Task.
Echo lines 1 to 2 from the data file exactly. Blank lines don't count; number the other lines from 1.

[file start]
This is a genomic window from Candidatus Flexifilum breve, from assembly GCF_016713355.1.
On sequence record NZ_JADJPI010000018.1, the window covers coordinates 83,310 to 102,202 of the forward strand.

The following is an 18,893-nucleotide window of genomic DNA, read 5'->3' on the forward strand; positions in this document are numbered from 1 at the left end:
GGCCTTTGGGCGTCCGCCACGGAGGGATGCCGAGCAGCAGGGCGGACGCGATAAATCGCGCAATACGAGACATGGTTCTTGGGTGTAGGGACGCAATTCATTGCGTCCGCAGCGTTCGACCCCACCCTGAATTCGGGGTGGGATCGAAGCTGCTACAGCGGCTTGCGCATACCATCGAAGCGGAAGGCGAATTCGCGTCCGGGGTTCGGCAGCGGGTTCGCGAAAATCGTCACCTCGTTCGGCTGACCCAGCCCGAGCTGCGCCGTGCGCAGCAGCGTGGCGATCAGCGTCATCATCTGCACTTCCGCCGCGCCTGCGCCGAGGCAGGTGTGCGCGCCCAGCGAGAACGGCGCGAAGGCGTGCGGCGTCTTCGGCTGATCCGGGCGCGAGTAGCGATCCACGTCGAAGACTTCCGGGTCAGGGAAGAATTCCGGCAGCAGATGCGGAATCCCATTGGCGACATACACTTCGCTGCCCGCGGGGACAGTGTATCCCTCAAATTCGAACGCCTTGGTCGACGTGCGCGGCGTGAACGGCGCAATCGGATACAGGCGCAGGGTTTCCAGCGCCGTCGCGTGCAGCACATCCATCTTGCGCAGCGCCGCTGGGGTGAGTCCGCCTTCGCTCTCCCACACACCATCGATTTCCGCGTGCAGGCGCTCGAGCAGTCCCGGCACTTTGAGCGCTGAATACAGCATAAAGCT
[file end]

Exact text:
This is a genomic window from Candidatus Flexifilum breve, from assembly GCF_016713355.1.
On sequence record NZ_JADJPI010000018.1, the window covers coordinates 83,310 to 102,202 of the forward strand.